(iv) Similarly since the Circle level investigations are taken up at the instance of/on behalf of the Heads of Circle, the reports should invariably be reviewed by the P.M.G/Addl., P.M.G and a copy of the report should be sent to the Directorate with the remarks/comments of P.M.G/Addl., P.M.G along with a copy of report in S.Q.F.

(D.G Posts No. 8-1/Rlg/87-INV dt. 15-1-1988).


The following cases should always be reported to the Head of the Circle:

(a) Highway robberies and attempted highway robberies of the mail.

(b) Losses of mails due to accident and air-crash.

(c) Cases of house breaking and theft in which loss to Government is involved.

(d) Cases of fraud and loss or misappropriation of Government money.

(e) Improper or fraudulent use etc. of postage stamps. 

(f) Loss of or tampering with registered articles of all kinds or damage to their contents in which loss to Government is involved.

(g)The death of or serious injury to a postal official by violence or accident.

(h) All occurrences of a grave character, such as the destruction of offices by fire, the loss of mail boats and attack on offices by dacoities etc.

(i) All cases under section-52 of the Post Office Act.

(i) Loss of the records of a Post Office.

(k) Loss or theft of Indian Postal Orders and Post Office certificates from the stock of a post office.


The Supdt. should immediately inform the Head of the Circle by telegraph in the cases of

(i) Theft, loss, tampering, robbery and shocking reports of frauds and losses involving Rs. 10,000/- and above, report on which appear in the local newspapers.

(ii) A mail bag being lost, stolen, destroyed by fire etc. and

(iii) Death of an official while on duty and if important mails are concerned, the Head of the Circle will notify the loss to the public through the press. In all other cases the local Postmaster will exhibit on the notice board the particulars as to the number and date, as also the name of the office of posting of the registered and insured letter or parcel mail articles lost.

(Rule 170 of P & T Manual Vol. V).

Note: The report should invariably be submitted to the Regional P. M. G, in addition to Head of the Circle. As per the existing instruction, the loss and fraud cases of involvement exceeding Rs. 500000/- should be reported to the Directorate by the Regional PMG/C.O. by telegram.

Conduct & Disciplinary Rules – 47



5. The monetary limit of investigation as discussed is required to be followed meticulously.

1.        The amount of security deposit in case of EDAs. In respect of EDAs even in cases involving loss not exceeding the amount of security deposit, the discretion to waive prosecution shall be exercised only if the loss has been made good and there are extenuating circumstances like length of service to justify the exercise of the discretion.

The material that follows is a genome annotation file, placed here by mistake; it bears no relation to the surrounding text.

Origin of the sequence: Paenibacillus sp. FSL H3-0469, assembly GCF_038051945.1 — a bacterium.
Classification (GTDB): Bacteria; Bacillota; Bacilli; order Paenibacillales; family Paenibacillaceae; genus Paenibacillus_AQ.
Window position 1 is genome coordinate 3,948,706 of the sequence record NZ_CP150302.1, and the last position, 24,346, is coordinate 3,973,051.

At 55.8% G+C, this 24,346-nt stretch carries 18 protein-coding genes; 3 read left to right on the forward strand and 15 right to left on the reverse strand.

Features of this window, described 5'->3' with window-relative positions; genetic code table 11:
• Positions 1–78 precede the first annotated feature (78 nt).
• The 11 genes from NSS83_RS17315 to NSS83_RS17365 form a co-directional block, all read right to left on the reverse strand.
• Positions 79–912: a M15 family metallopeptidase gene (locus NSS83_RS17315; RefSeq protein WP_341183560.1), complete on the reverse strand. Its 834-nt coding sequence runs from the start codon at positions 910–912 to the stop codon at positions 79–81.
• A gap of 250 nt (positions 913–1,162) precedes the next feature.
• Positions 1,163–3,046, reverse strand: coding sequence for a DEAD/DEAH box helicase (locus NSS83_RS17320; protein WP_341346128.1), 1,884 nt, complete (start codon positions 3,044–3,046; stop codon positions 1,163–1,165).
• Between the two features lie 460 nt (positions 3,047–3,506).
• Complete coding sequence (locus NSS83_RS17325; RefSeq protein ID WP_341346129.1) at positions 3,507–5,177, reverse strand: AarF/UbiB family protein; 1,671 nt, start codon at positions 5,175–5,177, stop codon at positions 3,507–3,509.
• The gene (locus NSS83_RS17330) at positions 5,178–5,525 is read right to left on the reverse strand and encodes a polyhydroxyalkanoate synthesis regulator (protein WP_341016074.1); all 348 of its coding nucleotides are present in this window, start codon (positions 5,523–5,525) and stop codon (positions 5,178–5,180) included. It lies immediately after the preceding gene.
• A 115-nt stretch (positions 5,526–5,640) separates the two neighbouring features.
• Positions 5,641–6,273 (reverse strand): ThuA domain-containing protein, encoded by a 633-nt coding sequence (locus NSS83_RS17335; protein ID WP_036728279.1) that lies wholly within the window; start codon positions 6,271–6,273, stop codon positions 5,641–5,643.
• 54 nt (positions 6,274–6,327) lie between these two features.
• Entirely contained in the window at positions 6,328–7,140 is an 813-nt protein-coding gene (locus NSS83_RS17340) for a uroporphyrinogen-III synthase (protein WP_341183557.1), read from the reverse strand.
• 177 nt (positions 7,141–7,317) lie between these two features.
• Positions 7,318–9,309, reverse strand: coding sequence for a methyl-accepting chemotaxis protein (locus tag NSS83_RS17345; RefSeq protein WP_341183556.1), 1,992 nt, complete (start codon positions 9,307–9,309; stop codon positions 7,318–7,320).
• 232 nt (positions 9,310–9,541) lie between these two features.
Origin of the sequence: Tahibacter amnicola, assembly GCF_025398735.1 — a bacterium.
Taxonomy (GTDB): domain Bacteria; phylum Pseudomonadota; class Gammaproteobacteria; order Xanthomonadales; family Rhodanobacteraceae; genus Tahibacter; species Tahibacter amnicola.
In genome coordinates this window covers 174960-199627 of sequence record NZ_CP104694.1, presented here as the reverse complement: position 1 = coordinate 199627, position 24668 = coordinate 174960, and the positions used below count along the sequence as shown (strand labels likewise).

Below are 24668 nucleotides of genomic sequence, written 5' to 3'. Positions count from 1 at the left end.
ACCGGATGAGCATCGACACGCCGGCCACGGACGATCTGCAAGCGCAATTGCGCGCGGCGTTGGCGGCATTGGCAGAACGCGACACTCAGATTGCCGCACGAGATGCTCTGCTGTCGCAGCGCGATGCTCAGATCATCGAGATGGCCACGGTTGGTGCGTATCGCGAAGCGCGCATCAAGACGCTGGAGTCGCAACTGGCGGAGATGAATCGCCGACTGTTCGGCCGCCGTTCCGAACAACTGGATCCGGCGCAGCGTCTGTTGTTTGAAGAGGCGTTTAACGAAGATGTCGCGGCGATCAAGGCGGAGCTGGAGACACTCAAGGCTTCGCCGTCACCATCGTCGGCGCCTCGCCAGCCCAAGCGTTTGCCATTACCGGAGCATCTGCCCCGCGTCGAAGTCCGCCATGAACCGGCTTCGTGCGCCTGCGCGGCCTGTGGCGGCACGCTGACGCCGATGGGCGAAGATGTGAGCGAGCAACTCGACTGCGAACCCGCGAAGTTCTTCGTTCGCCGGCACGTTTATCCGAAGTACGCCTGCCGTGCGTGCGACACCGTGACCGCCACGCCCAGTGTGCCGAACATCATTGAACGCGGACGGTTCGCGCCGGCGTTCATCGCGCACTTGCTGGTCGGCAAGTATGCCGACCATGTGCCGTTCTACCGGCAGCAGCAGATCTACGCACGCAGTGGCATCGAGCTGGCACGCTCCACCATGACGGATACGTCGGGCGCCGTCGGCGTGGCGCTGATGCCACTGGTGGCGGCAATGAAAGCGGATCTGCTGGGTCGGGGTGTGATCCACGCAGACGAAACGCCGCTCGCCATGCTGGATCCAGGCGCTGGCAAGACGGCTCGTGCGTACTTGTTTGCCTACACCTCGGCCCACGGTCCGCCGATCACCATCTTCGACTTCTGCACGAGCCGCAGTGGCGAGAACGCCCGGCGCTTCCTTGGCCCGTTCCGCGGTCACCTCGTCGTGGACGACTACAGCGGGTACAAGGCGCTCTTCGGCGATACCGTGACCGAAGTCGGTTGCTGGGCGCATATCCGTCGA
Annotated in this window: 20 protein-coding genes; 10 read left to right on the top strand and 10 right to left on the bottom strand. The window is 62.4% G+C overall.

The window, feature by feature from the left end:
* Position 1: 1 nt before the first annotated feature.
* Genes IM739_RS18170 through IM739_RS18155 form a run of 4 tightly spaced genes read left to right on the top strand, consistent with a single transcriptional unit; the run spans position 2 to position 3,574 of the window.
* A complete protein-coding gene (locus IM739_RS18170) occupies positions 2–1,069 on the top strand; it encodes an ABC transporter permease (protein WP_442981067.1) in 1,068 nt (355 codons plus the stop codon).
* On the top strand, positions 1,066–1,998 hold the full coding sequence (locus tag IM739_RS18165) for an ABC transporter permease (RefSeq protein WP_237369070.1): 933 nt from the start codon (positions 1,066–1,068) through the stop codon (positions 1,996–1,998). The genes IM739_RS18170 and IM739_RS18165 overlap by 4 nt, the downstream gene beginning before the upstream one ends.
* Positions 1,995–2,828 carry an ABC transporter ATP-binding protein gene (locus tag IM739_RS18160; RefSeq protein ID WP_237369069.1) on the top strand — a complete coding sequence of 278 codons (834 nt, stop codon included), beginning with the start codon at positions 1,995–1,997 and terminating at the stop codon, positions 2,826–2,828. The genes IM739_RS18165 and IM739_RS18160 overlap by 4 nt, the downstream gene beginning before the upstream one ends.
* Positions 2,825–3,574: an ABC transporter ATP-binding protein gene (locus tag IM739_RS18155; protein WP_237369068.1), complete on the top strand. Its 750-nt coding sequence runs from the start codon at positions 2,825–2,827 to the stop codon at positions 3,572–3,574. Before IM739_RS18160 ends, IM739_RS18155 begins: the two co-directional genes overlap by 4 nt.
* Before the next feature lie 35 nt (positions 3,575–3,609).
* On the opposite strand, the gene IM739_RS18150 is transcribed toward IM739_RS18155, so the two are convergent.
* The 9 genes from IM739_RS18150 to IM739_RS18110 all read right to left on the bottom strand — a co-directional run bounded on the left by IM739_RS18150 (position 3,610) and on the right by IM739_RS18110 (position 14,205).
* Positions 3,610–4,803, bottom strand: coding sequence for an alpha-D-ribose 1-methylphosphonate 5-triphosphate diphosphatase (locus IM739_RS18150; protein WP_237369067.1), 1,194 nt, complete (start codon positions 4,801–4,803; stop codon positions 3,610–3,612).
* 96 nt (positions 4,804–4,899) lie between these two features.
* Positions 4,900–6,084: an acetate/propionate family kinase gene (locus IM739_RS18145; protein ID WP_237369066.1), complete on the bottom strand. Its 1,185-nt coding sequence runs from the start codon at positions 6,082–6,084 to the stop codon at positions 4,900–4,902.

2.        There shall be no objection to the report being lodged immediately with the police after preliminary enquiries have been completed where the nature or circumstances of the case i.e. in case of theft, highway robbery, attacks on employees, advantage on an immediate house search or the likelihood of accused absconding etc. require the case to be reported to the police immediately. As per DG(P) letter No. 18-75/85-Inv dated 23-12-85, the PMG may decide which case is to be reported to the police or not in case of thefts relating to petty articles. (R-80 and note 1 below it. Vol III] (DGP & T No. 6/5/70-Disc-dated 29-1-71).

3.        Cases involving bribery and corruption should normally be reported to SPE. If however in some cases which are of a very intricate nature it is felt that the local police will not be able to successfully investigate, the case may be reported to the SPE after the approval of the head of the circle.

4.        In the case of loss of insured articles, the Postmaster or head sorter should immediately report the loss as required by Rule 144. of Vol-V. He should make a thorough search in the office or mail van and if could not be found take down the names of all present noting the share which each had in the work of receiving, opening and handling the mail. If necessary, he should prevent any one from leaving the office or the platform at the terminal station pending the arrival of the police, who should invariably be called, in which an Insured article is received short. In case of short receipt an Insured article the officer in charge before calling the police should satisfy himself that a prima facie case has been established. [Rule 206(3) and note below it Vol. V]


a.        in criminal misappropriation, the properties come into possession of the offender by some casualty or otherwise and he afterwards misappropriates it. In the criminal breach of trust, the offender is lawfully entrusted with the property and he dishonestly misappropriates the same, or wilfully surfers any other person to do so, instead of discharging the trust attached to it.

i.         In criminal misappropriation there is no contractual relation-ship, but there is such a relationship in criminal breach of trust.

ii.       In criminal misappropriation there is the conversion of the property coming into possession of the offender anyhow. but in criminal breach of trust there is the conversion of property held in a fiduciary character.

iii.     A breach of trust includes criminal misappropriation but the converse is not always true.

b.     Forgery - The ingredients are:

 - The making of a false document or part of it

 - Such making of a false document should be with intent